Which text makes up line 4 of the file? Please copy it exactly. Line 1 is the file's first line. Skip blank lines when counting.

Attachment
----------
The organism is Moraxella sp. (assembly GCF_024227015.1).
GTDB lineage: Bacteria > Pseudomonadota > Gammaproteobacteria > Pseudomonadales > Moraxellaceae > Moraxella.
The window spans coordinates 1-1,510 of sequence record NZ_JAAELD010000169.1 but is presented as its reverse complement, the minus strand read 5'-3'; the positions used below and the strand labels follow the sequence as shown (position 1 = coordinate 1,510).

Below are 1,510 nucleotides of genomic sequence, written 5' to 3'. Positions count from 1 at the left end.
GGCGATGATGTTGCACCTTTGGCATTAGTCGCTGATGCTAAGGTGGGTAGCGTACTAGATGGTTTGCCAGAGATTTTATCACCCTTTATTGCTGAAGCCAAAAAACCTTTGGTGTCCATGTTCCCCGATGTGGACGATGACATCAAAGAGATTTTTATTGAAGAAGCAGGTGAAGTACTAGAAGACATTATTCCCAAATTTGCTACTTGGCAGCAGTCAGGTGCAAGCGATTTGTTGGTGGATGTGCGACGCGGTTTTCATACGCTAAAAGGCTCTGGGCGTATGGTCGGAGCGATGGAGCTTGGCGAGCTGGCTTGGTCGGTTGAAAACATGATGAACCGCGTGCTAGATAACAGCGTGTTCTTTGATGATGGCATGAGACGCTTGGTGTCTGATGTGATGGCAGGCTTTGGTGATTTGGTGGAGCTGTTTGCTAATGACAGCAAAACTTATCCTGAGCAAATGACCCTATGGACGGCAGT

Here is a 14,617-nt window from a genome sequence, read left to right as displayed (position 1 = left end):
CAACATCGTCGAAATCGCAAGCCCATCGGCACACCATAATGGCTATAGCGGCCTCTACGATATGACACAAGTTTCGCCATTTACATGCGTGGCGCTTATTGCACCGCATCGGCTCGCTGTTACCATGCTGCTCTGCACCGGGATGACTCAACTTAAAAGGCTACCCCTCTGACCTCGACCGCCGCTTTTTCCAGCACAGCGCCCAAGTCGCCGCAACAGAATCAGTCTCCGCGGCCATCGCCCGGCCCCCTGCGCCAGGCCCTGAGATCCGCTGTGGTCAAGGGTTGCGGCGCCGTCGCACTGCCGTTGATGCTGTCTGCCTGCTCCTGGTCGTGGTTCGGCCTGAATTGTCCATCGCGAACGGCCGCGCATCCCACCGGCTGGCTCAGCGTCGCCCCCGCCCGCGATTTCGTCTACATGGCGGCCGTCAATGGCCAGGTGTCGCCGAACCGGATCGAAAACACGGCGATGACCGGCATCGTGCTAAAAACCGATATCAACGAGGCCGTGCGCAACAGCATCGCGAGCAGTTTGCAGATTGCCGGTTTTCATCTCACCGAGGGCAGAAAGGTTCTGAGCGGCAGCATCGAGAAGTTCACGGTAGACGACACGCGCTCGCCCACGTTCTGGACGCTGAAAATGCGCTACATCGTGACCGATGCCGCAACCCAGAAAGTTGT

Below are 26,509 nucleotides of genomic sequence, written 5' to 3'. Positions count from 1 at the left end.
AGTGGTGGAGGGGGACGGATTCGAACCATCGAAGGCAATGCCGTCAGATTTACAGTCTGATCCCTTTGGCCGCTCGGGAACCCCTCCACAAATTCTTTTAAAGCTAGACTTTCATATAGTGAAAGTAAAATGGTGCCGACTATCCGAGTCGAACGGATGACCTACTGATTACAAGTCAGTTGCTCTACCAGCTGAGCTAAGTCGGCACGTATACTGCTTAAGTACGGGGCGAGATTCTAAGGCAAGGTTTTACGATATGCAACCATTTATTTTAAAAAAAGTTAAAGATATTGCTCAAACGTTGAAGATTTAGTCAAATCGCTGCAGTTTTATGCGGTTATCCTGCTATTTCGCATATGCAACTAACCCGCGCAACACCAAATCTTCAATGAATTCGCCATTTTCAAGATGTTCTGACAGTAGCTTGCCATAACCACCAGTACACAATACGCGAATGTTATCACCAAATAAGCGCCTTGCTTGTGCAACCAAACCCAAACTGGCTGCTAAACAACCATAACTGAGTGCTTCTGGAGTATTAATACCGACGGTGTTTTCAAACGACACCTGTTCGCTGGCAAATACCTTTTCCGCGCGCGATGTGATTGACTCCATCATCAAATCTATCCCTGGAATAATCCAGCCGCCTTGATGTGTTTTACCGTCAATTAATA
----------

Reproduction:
Below are 1,510 nucleotides of genomic sequence, written 5' to 3'. Positions count from 1 at the left end.